In the Shakespeare history play Henry V, a minor character called Macmorris is an Irishman fighting for the English army against the French. He asks, with his accent revealed in Shakespeare’s dialogue: “What ish my nation?”
It’s an interesting question. What, beyond a passport, makes anyone feel Irish, English, French, Lebanese, Indian or American? Perhaps a nation is simply a group of people who decide they are a nation. The UK is bound by language, history and culture, even if some Scots, Welsh and people in Northern Ireland define their nation differently.
The British Council is the organisation created to promote the UK’s national image abroad. Twenty years ago, it reported that “the United Kingdom is both loved and loathed for its traditions. The images most often quoted of Great Britain in the survey are the Queen and the Royal Family, kilts, castles and rugby. This has implications for public diplomacy”. The big question for the nation’s policymakers, the British Council said, was “what can be done to close the gap between perceptions overseas and the reality of contemporary Britain without ignoring the strengths of our traditions for which we are respected?”.
There is no easy answer when the international image of the British nation tends to be rooted in past glories rather than expectations about modern Britain. In May, the coronation of King Charles III will be televised around the world. This repetition of a centuries-old tradition will entertain millions but it cannot easily be leveraged to describe how modern Britain can lead in science research, technology, finance and 21st-century areas of economic excellence.
A more recent British Council survey conducted in the US confirmed the dilemma. For many Americans, Britain was seen as a historic theme park rather than as a modern partner in innovation and creativity: “American views of the UK are driven more by cultural factors than political issues … pointing to a crucial role for culture in future relations between the two countries. The report … reveals that culture and history were the two top-rated factors contributing to the UK’s attractiveness among American respondents, with 43 per cent identifying ‘cultural and historic attractions’ as a major draw and 42 per cent identifying ‘history’.”
What’s surprising is that British governments sometimes fail to understand this. British culture is at the core of British “soft power”. In culture, Britain does punch above its weight. Our writers win international prizes, sell well and are translated round the world. British movie makers similarly translate easily to Hollywood. British music – from The Beatles to Oasis, Adele to classical musicians and composers – is world famous. The BBC is often considered the world’s most trusted news brand.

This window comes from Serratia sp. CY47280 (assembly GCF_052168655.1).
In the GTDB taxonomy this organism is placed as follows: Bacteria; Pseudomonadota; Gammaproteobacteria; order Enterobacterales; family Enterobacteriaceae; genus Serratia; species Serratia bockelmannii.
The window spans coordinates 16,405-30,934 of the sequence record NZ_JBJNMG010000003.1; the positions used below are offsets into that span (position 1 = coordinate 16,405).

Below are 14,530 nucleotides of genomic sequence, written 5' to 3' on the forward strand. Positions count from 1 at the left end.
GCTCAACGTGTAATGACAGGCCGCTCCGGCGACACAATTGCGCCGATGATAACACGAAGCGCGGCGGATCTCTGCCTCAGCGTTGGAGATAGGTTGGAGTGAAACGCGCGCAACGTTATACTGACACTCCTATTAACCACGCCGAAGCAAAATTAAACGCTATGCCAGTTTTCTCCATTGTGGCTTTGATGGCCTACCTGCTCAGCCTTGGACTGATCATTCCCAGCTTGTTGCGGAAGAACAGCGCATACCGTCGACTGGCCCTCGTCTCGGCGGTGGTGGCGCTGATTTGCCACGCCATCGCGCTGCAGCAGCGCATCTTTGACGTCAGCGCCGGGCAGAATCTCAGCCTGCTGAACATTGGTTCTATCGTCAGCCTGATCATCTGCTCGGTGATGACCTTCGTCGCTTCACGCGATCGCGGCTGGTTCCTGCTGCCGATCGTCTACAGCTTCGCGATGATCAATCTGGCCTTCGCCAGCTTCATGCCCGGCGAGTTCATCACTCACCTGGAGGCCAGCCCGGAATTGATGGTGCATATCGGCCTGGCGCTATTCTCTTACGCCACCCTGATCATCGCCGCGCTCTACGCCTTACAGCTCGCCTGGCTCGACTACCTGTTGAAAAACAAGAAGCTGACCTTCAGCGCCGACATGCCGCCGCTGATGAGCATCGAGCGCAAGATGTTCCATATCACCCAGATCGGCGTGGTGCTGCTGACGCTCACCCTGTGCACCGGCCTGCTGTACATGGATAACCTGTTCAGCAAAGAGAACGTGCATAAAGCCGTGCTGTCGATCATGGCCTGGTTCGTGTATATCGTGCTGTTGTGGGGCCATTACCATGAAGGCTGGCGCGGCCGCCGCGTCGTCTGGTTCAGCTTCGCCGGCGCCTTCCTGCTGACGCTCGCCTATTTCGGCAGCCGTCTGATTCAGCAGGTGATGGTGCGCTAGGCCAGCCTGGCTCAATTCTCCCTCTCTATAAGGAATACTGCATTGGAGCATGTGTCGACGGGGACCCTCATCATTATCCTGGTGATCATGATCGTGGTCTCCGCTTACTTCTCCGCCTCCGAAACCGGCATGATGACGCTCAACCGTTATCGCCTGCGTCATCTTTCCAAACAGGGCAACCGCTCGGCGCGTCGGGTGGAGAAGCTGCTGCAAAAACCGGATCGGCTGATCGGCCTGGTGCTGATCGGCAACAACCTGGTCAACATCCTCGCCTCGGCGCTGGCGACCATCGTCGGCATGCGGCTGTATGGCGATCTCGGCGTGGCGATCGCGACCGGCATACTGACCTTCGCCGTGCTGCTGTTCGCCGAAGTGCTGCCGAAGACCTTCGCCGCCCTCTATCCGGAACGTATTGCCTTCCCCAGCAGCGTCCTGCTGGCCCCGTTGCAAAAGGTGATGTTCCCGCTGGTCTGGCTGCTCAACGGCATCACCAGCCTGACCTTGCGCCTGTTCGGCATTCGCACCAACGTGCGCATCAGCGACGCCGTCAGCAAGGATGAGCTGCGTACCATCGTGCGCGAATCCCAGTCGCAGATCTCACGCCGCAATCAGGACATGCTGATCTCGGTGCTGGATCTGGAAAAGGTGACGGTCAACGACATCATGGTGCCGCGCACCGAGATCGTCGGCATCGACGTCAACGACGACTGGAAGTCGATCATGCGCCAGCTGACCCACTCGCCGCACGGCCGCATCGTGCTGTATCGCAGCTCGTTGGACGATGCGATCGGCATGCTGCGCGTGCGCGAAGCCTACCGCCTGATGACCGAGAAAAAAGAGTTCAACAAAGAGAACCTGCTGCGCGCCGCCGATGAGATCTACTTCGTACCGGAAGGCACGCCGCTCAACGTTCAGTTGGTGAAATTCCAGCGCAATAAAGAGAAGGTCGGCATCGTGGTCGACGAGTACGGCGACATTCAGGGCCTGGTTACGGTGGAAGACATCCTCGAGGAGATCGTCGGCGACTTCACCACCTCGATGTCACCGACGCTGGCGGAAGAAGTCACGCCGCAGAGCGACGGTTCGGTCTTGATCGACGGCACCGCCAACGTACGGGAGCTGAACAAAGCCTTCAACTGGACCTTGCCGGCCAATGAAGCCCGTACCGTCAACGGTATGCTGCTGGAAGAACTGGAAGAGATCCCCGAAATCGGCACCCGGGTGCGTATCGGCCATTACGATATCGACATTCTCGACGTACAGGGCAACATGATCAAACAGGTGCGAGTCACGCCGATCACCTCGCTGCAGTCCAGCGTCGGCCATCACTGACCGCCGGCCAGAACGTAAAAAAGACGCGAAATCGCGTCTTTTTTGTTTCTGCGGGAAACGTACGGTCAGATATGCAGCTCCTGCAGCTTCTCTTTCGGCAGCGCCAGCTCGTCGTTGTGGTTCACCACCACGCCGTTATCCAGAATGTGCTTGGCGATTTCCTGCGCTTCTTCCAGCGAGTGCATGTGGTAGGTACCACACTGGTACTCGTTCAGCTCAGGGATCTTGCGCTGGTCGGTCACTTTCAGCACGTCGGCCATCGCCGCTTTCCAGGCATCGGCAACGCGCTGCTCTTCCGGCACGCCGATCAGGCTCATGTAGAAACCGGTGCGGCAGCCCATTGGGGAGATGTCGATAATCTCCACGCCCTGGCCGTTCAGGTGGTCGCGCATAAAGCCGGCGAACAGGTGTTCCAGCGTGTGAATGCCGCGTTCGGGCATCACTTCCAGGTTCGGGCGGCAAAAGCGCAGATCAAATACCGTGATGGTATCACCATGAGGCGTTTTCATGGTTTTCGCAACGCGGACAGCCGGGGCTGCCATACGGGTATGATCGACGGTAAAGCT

But in recent years, British governments have inflicted wounds on British culture, sometimes unthinkingly, sometimes deliberately.
The BBC is being deliberately under-funded so its income cannot match inflation. It’s restructuring and cutting back on services. Touring British rock bands and orchestras as well as top international music stars such as Elton John rightly complain that the shambolic Brexit deal continues to make touring in Europe extremely difficult. But public pressure may change all this.
To make necessary savings, BBC managers decided to get rid of a precious cultural jewel, the much-loved BBC Singers. They are the UK’s only full-time chamber choir, and were scheduled to celebrate their centenary next year. The backlash against scrapping the Singers was immediate, sorrowful and angry. It included British newspapers from the right and left, international as well as British conductors, composers, choral directors, academics, music teachers, fans of all ages and most major UK music organisations. The BBC was forced to think again. They hope to find outside sponsors, although no deal has yet been done. I’m delighted the BBC Singers have been saved but the row reveals just how short-sighted British governments are about the culture which defines our nation.
Politicians talk of “Global Britain”, while at the same time cutting the British army back to levels not seen for hundreds of years. They talk of British influence around the world while underfunding cultural jewels such as the BBC and making life difficult for musicians and others. Instead of seeing British writers, musicians, composers, singers and filmmakers as great cultural assets, we have experienced short-term penny-pinching from some government ministers who only recognise the damage when – as with the BBC Singers – there is a very public campaign to keep our cultural jewels safe.
So let’s answer the British Council question from 20 years ago, and the question from Macmorris too. “What can be done to close the gap between perceptions overseas and the reality of contemporary Britain?” The answer is to stop doing stupid things that harm Britain’s cultural assets and to take music and the arts seriously because they are an economic and soft power asset.
As for “what is my nation?”, well, one answer is that a nation is the combined talent of inventive people, a creative culture bound up, in the UK’s case, with the English language, and that makes people proud to be part of it.